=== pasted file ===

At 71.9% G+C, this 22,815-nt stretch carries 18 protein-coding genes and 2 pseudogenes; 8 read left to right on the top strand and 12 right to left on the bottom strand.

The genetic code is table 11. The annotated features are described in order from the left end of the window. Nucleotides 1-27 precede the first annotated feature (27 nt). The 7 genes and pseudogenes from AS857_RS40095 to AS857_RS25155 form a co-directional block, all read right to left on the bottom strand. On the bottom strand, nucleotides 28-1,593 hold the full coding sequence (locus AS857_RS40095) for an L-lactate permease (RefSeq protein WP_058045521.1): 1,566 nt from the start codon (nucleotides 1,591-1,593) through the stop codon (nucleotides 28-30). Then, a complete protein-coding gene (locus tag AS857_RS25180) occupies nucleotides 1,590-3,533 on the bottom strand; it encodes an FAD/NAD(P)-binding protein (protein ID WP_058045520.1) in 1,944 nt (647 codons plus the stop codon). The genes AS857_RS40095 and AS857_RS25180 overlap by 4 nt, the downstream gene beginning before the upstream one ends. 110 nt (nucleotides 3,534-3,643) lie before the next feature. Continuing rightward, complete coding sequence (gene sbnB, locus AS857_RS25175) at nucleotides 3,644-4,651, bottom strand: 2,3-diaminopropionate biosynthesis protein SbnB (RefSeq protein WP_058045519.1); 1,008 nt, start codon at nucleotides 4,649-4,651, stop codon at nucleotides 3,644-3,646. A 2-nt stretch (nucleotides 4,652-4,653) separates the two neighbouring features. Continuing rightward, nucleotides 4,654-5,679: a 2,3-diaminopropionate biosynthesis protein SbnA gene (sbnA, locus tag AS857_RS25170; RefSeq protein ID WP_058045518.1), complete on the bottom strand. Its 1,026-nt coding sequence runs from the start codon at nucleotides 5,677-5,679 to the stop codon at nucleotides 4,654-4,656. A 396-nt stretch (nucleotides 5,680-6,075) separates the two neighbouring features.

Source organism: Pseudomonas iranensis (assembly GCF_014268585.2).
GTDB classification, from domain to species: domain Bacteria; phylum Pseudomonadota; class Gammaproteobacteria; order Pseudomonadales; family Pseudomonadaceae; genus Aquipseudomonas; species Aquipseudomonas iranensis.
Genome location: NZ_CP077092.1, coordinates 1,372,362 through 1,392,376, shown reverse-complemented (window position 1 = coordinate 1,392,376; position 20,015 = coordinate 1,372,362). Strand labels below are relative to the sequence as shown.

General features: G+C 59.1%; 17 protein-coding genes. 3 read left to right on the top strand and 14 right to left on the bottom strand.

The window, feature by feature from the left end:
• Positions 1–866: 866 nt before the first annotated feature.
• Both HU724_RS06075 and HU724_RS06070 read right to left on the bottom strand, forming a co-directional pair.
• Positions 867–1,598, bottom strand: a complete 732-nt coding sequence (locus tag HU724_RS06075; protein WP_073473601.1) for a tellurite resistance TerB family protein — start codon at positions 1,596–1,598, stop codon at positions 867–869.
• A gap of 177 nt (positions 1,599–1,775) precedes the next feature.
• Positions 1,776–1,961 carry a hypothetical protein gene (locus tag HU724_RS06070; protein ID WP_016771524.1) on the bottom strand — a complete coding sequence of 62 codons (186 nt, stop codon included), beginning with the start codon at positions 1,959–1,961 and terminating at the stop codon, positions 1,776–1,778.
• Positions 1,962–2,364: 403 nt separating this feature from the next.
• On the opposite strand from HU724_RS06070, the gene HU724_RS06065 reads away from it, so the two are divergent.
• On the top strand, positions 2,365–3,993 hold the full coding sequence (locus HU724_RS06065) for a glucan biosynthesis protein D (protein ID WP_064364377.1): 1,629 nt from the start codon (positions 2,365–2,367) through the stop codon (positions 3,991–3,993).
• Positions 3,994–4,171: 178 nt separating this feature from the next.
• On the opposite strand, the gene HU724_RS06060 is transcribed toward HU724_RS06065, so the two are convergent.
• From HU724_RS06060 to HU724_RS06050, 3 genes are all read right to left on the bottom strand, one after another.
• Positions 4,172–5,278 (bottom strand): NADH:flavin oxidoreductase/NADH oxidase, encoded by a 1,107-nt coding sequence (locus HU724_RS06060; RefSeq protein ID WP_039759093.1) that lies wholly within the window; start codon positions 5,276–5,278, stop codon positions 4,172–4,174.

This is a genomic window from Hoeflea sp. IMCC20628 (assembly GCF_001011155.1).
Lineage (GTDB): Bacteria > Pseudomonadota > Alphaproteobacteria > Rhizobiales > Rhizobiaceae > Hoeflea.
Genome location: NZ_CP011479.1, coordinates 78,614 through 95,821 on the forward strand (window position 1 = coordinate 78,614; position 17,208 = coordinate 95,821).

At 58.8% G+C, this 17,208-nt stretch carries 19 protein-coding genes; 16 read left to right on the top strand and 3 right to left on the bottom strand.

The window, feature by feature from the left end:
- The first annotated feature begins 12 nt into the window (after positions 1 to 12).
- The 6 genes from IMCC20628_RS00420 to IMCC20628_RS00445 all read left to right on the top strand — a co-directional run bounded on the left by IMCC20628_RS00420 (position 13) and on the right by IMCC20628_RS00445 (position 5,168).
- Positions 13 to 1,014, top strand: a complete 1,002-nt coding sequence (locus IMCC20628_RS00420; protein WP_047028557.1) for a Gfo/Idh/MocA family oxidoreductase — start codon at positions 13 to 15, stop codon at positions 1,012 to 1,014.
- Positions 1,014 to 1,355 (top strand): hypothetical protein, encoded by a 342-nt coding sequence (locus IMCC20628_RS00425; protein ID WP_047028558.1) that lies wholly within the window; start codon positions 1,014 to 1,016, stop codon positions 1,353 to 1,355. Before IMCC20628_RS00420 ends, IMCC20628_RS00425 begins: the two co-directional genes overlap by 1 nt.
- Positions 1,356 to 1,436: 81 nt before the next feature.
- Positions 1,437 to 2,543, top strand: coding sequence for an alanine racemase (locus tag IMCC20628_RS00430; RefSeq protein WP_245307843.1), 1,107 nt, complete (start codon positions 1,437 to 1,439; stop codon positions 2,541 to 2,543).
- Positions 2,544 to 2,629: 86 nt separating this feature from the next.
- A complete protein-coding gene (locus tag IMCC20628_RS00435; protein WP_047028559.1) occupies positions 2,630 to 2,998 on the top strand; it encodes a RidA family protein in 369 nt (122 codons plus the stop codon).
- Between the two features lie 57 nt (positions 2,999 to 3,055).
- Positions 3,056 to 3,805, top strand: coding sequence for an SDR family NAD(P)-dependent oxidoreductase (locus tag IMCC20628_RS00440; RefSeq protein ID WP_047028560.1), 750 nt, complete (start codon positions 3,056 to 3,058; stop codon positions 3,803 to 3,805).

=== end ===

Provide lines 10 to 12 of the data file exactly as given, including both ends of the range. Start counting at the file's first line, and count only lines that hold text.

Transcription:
• Positions 867–1,598, bottom strand: a complete 732-nt coding sequence (locus tag HU724_RS06075; protein WP_073473601.1) for a tellurite resistance TerB family protein — start codon at positions 1,596–1,598, stop codon at positions 867–869.
• A gap of 177 nt (positions 1,599–1,775) precedes the next feature.
• Positions 1,776–1,961 carry a hypothetical protein gene (locus tag HU724_RS06070; protein ID WP_016771524.1) on the bottom strand — a complete coding sequence of 62 codons (186 nt, stop codon included), beginning with the start codon at positions 1,959–1,961 and terminating at the stop codon, positions 1,776–1,778.